Dagfinn Hoybraten

Dagfinn Høybråten
Board Chair of the GAVI Alliance

21 March

Dagfinn Høybråten in AfghanistanI met her in Kabul. Suraya Dalil had just been approved by the Afghan Parliament as the new Minister of Public Health. As of January this year she is also a GAVI board member. She has been serving the hard to reach people in hard to reach areas throughout her medical career, not only in her own country, but also through UNICEF in such places as Somalia. One out of three female members in her government she carries one of the toughest posts in the whole cabinet.

They are really hard to reach, many of Afghanistan’s children. This poor and mountainous country, so tired of war and conflict, is working every day to give all their young inhabitants a basic health package. Between 15 and 25 percent of the population has no access to immunization services. Two thirds of the vaccination is carried out through outreach and mobile services. However, DPT3 Coverage has been increasing substantially over the last ten years thanks to a close partnership with civil society organisations and funding from GAVI among others.

Now Dr.Dalil has set out on a journey to build a health system that can better ensure basic coverage to all. There are huge communications challenges and human resource shortages in the country. One of her main strategies is building the skills of health workers such as midwives and other Public Health officers. The cold chain so critical to an efficient immunization system needs to be strengthened.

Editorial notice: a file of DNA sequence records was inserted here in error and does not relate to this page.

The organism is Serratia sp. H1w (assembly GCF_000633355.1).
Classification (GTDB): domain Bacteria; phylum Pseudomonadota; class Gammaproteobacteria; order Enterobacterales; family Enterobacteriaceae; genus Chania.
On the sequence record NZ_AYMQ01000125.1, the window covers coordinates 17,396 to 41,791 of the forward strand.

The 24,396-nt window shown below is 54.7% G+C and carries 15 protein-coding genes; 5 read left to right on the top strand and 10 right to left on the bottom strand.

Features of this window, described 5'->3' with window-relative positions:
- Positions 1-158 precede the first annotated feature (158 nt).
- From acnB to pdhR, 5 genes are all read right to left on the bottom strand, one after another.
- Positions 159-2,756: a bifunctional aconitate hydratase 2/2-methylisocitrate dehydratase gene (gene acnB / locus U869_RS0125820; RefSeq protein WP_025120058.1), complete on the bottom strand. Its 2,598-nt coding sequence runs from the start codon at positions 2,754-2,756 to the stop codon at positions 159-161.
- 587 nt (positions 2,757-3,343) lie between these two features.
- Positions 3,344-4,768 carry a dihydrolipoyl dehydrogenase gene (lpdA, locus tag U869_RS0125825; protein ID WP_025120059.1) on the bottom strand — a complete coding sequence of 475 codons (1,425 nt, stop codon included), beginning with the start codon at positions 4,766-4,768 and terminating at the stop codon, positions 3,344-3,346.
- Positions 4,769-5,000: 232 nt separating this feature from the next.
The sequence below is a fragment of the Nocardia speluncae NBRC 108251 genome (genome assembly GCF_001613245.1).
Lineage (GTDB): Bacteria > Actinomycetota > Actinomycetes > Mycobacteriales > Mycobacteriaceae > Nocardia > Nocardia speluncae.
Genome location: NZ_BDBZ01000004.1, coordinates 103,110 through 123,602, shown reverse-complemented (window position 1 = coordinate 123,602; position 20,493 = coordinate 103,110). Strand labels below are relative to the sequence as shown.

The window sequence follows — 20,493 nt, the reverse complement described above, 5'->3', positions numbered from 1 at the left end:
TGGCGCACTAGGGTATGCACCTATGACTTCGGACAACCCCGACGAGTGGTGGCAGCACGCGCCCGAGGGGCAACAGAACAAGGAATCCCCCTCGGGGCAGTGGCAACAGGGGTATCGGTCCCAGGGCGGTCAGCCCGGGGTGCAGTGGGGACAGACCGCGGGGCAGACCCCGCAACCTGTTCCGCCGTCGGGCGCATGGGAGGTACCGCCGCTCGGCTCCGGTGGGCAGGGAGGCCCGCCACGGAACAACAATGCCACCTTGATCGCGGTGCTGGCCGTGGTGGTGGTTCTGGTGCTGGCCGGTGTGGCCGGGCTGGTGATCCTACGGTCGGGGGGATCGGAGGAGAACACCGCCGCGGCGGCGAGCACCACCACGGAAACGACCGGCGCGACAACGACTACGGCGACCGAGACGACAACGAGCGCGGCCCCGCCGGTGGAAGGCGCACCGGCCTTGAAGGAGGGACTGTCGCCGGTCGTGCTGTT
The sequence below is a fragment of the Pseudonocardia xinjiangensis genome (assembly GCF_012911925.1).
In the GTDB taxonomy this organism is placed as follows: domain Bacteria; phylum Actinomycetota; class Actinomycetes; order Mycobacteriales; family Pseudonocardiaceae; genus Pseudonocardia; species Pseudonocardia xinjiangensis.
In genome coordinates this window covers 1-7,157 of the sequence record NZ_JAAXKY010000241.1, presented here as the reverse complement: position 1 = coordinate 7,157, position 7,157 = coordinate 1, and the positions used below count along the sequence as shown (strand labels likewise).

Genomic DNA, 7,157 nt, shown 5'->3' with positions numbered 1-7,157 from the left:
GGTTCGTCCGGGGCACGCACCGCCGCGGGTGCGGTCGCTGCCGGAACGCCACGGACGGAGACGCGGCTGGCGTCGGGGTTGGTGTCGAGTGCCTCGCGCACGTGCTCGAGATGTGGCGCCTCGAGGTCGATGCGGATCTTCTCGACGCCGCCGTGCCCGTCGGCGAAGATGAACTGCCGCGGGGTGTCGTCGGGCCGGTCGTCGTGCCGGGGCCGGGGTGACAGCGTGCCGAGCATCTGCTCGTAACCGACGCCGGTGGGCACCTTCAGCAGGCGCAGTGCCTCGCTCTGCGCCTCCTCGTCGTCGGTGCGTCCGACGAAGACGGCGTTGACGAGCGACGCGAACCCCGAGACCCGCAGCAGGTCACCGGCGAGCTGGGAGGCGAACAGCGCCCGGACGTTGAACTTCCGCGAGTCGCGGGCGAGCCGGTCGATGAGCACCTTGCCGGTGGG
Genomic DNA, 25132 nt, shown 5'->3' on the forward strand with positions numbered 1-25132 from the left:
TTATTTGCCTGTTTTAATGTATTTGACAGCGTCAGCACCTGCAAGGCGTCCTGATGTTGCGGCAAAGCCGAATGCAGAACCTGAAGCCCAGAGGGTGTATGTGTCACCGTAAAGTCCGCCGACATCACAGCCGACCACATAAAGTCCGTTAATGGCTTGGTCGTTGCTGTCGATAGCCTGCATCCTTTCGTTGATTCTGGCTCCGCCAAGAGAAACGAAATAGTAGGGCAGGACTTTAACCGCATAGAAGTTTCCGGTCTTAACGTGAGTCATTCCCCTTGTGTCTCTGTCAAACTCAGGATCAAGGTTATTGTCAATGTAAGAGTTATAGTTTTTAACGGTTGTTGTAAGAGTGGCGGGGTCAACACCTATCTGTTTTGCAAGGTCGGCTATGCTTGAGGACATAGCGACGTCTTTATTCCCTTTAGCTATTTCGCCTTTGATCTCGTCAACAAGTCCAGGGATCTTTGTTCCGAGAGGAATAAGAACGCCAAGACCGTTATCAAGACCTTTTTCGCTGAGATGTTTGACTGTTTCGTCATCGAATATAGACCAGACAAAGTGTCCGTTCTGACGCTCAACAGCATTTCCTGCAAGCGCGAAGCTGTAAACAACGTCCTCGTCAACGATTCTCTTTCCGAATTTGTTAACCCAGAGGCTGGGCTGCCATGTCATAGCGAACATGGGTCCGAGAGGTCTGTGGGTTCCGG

Minister Dalil has a rough road ahead. There is certainly hope. Recent survey data indicate that the record high child mortality rates have dropped substantially the last few years. But there is much more to do. The plan is to introduce pneumococcal vaccine in 2013 and rotavirus vaccine in 2014/15. - We are working hard to fulfil the conditions that will make this happen, the minister told me.

Afghanistan is in a phase of transition. As the Afghans resume more and more responsibility for their own security, they will still need strong support and cooperation to build services to their people. The civil society organisations will have a key role to play in areas like public health. Other partners should also stand ready to support the plans developed by Dr. Dalil and her team.

I am certainly looking forward to work with our new GAVI Board member as she is taking on the huge task of reaching every Afghan mother and child with basic public health interventions. Her voice on behalf of partner countries will help to enable GAVI reach the overall goal of granting every child access to basic vaccines.


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